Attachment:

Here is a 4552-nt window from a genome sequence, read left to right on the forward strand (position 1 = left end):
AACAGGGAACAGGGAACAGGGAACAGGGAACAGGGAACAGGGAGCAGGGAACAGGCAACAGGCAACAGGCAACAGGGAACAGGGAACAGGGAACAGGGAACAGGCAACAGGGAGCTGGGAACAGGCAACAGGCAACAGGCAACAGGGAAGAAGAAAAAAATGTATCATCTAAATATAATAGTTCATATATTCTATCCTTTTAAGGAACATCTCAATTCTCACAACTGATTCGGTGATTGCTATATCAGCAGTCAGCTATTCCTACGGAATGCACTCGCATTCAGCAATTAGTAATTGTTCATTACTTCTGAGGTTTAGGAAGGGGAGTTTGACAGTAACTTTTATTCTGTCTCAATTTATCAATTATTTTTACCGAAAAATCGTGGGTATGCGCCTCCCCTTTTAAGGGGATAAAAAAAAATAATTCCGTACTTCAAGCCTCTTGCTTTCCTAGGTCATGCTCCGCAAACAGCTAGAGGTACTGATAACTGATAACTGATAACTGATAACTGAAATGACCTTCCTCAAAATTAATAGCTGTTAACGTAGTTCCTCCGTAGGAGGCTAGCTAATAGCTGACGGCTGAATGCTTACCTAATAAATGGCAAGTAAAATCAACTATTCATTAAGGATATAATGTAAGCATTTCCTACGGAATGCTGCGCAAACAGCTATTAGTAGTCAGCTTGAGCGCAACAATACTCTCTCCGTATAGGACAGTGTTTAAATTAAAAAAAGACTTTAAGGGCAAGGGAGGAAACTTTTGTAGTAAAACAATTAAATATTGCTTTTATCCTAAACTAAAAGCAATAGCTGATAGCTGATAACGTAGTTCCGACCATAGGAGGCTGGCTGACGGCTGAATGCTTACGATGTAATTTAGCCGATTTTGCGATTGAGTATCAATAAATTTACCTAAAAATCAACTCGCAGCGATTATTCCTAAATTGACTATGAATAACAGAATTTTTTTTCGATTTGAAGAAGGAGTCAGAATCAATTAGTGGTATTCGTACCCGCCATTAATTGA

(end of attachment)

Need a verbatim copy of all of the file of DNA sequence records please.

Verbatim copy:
Here is a 4552-nt window from a genome sequence, read left to right on the forward strand (position 1 = left end):
AACAGGGAACAGGGAACAGGGAACAGGGAACAGGGAACAGGGAGCAGGGAACAGGCAACAGGCAACAGGCAACAGGGAACAGGGAACAGGGAACAGGGAACAGGCAACAGGGAGCTGGGAACAGGCAACAGGCAACAGGCAACAGGGAAGAAGAAAAAAATGTATCATCTAAATATAATAGTTCATATATTCTATCCTTTTAAGGAACATCTCAATTCTCACAACTGATTCGGTGATTGCTATATCAGCAGTCAGCTATTCCTACGGAATGCACTCGCATTCAGCAATTAGTAATTGTTCATTACTTCTGAGGTTTAGGAAGGGGAGTTTGACAGTAACTTTTATTCTGTCTCAATTTATCAATTATTTTTACCGAAAAATCGTGGGTATGCGCCTCCCCTTTTAAGGGGATAAAAAAAAATAATTCCGTACTTCAAGCCTCTTGCTTTCCTAGGTCATGCTCCGCAAACAGCTAGAGGTACTGATAACTGATAACTGATAACTGATAACTGAAATGACCTTCCTCAAAATTAATAGCTGTTAACGTAGTTCCTCCGTAGGAGGCTAGCTAATAGCTGACGGCTGAATGCTTACCTAATAAATGGCAAGTAAAATCAACTATTCATTAAGGATATAATGTAAGCATTTCCTACGGAATGCTGCGCAAACAGCTATTAGTAGTCAGCTTGAGCGCAACAATACTCTCTCCGTATAGGACAGTGTTTAAATTAAAAAAAGACTTTAAGGGCAAGGGAGGAAACTTTTGTAGTAAAACAATTAAATATTGCTTTTATCCTAAACTAAAAGCAATAGCTGATAGCTGATAACGTAGTTCCGACCATAGGAGGCTGGCTGACGGCTGAATGCTTACGATGTAATTTAGCCGATTTTGCGATTGAGTATCAATAAATTTACCTAAAAATCAACTCGCAGCGATTATTCCTAAATTGACTATGAATAACAGAATTTTTTTTCGATTTGAAGAAGGAGTCAGAATCAATTAGTGGTATTCGTACCCGCCATTAATTGA